Glass Half Empty

Sturgeon followed two rather different tracks in the first year after the Brexit vote. Getting on the front foot straight away, she met with European Commission Jean-Claude Juncker within a week of the referendum. On the other hand, her government then went down a rather technocratic side route, producing a paper in December 2016 to outline how Scotland could stay in both the EU single market and in the UK. That Northern Ireland managed this feat via the Northern Ireland protocol did not make it a feasible approach for Scotland – and it was rejected out of hand by Theresa May’s government.

Sturgeon then made the bold call in early 2017 for a second independence referendum before the UK left the EU. ‘Now is not the time’ said Theresa May, echoed by Boris Johnson just last summer, 2022 – ‘I cannot agree that now is the time’ he said – when Sturgeon asked again for the powers to hold another referendum. The SNP lost 21 seats in the early general election Theresa May called in 2017, taking the steam out of calls for a referendum then. By autumn 2018, Sturgeon backed the case for a second UK referendum on Brexit – a people’s vote – opposed by some in the SNP, despite wanting a second independence referendum.

But much of the Scottish government’s arguments after 2017 focused on calling for a compromise, a ‘soft’ Brexit of staying in the EU’s single market. The political dynamics at Westminster, through the excruciating politics of 2019, came nowhere near this. Neither May nor Johnson was ever remotely interested in creating consensus across the UK, nor in consulting with the Scottish government in any meaningful way.

Much of the Scottish government’s subsequent arguments focused on the attacks they saw on devolved powers as the UK moved to leave the EU, not least the Internal Market Act in 2020. On Brexit day itself, 31 January 2020, Sturgeon promised a renewed push on independence and a series of ‘New Scotland’ papers to make the substantive case for independence, including in the EU.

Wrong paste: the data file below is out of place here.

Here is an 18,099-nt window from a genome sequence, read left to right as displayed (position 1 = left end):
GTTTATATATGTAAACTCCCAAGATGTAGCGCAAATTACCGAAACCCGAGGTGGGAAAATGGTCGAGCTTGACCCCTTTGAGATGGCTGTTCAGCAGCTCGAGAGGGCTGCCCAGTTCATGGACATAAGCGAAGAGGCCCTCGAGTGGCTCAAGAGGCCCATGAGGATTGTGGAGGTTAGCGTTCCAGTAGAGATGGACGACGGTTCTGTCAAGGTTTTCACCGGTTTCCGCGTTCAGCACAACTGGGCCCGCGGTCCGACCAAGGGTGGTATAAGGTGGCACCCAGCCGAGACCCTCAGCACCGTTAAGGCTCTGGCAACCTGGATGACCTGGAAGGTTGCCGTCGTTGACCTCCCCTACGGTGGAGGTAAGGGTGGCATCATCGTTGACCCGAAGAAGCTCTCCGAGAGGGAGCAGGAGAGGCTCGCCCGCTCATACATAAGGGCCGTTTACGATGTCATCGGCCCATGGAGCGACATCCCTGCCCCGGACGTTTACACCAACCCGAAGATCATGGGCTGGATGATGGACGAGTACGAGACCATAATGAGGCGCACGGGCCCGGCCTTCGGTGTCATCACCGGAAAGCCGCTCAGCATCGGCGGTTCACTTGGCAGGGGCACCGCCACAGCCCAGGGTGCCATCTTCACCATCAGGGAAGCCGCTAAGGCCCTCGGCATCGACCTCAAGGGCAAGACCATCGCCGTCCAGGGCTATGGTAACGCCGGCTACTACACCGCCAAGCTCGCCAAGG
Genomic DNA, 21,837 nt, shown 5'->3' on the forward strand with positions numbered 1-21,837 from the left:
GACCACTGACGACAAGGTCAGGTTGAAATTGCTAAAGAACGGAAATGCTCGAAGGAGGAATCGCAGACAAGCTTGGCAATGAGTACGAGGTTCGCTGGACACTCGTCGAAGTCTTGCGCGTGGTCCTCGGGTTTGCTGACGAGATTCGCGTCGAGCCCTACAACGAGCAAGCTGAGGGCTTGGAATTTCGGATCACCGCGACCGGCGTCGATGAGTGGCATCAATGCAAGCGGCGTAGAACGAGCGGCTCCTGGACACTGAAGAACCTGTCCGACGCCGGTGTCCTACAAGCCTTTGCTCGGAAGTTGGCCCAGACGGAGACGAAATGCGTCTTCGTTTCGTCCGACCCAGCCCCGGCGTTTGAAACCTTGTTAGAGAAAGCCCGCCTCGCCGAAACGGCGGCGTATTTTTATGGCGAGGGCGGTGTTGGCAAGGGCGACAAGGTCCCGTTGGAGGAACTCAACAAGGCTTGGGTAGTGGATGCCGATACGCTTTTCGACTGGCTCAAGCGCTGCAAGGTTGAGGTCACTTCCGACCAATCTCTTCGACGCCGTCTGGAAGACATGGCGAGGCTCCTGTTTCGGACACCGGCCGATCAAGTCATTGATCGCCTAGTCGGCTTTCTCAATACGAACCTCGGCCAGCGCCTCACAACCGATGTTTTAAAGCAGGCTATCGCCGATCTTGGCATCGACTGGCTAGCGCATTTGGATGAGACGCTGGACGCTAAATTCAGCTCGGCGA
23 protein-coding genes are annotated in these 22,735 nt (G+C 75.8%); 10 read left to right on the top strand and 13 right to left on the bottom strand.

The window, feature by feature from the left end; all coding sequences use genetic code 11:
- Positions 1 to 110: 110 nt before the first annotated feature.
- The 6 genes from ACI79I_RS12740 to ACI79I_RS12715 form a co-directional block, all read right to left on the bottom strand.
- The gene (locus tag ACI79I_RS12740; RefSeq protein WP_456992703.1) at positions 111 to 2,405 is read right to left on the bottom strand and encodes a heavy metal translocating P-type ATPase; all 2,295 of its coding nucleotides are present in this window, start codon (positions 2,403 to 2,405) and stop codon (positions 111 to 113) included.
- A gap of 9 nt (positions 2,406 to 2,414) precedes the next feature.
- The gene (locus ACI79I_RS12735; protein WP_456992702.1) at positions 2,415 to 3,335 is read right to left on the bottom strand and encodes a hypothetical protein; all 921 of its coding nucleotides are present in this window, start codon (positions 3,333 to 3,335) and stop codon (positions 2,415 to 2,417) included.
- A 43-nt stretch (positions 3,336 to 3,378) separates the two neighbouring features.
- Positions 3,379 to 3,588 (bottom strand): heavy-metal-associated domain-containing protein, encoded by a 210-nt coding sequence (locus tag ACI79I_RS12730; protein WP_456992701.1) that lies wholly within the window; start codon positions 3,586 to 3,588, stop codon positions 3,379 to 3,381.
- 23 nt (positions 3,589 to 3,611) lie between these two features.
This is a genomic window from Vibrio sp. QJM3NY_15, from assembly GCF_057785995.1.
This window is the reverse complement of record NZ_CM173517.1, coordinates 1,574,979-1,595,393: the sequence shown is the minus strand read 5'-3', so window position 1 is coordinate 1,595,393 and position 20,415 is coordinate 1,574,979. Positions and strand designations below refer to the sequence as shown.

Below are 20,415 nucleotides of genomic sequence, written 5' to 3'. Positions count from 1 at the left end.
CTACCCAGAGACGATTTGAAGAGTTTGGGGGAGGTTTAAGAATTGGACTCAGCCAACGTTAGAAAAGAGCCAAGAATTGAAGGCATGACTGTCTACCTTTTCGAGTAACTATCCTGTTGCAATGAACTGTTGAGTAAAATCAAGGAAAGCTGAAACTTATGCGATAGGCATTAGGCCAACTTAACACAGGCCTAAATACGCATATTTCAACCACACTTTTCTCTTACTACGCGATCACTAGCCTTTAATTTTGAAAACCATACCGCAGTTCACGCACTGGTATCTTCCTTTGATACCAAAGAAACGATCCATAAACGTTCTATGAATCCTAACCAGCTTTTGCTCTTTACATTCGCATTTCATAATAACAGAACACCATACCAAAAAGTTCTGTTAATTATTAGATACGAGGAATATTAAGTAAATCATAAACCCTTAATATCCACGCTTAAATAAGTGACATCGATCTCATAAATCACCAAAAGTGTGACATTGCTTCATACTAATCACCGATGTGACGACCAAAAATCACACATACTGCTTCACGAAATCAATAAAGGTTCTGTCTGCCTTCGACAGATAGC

The Covid-19 pandemic knocked those plans off course. A year ago, work began again on a series of policy papers, with three coming out between June and October. Then, they stalled again; a Europe paper was, or is, in the works but has not been published. Now, it will surely have to wait until a new SNP leader and First Minister is elected.

This is where the Scottish government’s EU aspirations have faltered. There is a strong case to be made about the political and economic benefits of rejoining the EU as an independent state. There is also the argument that once independence is achieved, an accession process could be rapid, perhaps taking four to five years in total – not as fast as Finland, Sweden and Austria, but not far behind. But the Scottish government has not always put this argument centre stage.

There is a junior post of Europe minister in the Scottish government, but it has a low profile and the occupant frequently changes, where it could have been an important and more dynamic role. The senior, Cabinet Secretary for Constitution, External Affairs and Culture, currently Angus Robertson, does have a high profile and includes Europe in its very wide remit. Yet overall, there is a sense that most SNP politicians at Holyrood and Westminster are not engaged with making EU arguments, leaving it to just a few of their number.